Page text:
The number of records (rows), fields (columns), and formulas can slow down performance considerably. Every time you add new records, then press the Enter key—or use features such as Sort, Format cells, or Insert/Delete Columns or Rows—Excel recalculates all those formulas. This can cause a lag time of several seconds or more between each process. Using a lot of graphical elements can also hinder performance.

One solution, and one that I highly recommend, is to keep your spreadsheets small and tight, with fewer fields and, if necessary, fewer records. You can accomplish this by creating multiple spreadsheets in a single workbook, with links or three-dimensional formulas. You could also create Relational Database spreadsheets that connect your tables with unique, key fields.

Turn on Manual Calculation and use F9

Another solution is to turn off the Automatic Workbook Calculation option, instead using the Function key F9. When Manual Calculation is selected in the Calculation Options, Excel withholds calculating your formulas until you press F9.

1. Select File > Options > Formulas.

2. In the first section: Calculation Options under Workbook Calculation, click the Manual button.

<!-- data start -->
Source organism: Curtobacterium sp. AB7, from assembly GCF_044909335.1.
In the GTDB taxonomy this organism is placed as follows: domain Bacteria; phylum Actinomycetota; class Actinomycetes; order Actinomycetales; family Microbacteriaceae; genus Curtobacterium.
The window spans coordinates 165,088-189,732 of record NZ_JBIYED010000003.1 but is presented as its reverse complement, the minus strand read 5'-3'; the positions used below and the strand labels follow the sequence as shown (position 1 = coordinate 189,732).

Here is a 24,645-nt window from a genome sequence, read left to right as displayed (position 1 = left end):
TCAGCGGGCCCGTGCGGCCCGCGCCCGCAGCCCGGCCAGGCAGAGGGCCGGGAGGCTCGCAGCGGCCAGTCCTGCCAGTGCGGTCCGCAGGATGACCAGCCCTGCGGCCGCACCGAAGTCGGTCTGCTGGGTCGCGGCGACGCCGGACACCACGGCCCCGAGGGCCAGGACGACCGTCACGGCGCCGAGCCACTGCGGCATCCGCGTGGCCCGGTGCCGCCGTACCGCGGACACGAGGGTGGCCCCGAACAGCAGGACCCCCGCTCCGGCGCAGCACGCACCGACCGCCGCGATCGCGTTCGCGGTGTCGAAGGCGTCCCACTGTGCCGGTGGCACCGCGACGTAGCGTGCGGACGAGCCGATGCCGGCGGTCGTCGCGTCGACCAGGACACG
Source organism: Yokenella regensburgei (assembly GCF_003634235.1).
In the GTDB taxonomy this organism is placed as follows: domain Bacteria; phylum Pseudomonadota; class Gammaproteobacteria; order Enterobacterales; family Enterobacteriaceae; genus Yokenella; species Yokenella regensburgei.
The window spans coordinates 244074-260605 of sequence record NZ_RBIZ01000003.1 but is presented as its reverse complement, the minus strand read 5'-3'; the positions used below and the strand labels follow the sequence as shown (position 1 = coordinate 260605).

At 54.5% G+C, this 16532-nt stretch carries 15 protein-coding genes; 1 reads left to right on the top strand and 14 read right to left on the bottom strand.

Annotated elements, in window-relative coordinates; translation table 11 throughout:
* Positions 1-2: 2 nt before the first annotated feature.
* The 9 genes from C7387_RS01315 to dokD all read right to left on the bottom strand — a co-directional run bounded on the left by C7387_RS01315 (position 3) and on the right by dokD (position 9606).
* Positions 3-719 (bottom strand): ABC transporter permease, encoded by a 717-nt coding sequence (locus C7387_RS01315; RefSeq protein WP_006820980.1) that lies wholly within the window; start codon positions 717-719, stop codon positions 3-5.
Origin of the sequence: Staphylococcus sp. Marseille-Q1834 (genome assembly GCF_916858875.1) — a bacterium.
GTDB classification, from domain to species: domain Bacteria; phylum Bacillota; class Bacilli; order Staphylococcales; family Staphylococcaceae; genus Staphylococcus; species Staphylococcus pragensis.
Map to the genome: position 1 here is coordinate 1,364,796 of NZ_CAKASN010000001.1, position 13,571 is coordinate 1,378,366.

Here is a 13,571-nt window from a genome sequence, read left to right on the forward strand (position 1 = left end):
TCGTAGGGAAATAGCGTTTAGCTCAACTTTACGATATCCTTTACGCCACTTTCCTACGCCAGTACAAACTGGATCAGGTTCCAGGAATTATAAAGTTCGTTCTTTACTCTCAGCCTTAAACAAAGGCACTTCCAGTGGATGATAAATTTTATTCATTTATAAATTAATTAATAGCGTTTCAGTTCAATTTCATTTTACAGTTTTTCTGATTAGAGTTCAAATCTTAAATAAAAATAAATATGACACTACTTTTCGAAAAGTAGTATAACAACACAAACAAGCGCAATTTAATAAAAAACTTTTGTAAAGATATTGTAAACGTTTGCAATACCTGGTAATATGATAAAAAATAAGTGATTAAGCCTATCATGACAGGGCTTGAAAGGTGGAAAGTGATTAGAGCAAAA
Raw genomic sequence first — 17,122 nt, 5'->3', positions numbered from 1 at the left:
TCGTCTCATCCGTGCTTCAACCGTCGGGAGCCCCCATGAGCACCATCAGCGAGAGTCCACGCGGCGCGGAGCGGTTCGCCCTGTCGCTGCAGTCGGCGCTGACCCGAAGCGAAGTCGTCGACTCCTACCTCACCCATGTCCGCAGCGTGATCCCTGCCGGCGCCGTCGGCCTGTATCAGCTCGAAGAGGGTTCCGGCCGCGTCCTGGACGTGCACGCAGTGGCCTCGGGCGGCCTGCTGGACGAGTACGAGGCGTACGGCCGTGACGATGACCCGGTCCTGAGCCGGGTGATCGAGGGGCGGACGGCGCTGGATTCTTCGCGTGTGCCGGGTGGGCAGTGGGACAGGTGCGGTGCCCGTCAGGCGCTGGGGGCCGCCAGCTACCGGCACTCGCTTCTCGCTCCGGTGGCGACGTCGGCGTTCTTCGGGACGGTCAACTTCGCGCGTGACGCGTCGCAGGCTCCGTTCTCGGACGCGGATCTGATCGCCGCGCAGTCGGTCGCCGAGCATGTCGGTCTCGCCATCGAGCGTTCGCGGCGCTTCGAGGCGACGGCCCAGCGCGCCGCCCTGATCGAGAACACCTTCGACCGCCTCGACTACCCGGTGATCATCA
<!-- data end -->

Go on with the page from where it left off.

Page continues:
3. Check the Recalculate Workbook Before Saving box if you want to ensure that the spreadsheet calculation is always current. Or uncheck this box if you plan to calculate the spreadsheet manually using the F9 key before exiting.

4. When finished, click OK.

Excel memory limits

Users constantly ask me: Why does my spreadsheet say “Excel cannot complete this task with available resources. Choose less data or close other applications?” Similar errors include “Not enough System Resources to Display Completely,” or “There isn’t enough memory to complete this action. Try using less data or closing other applications,” or just “Out of Memory.”

Although memory does not affect Excel’s calculation or manipulation speed, the size of your database (number of columns and rows used) is affected by the amount of available RAM in your system. Remember, just because your computer has 8GB of RAM, that doesn’t mean you have that much available to work with.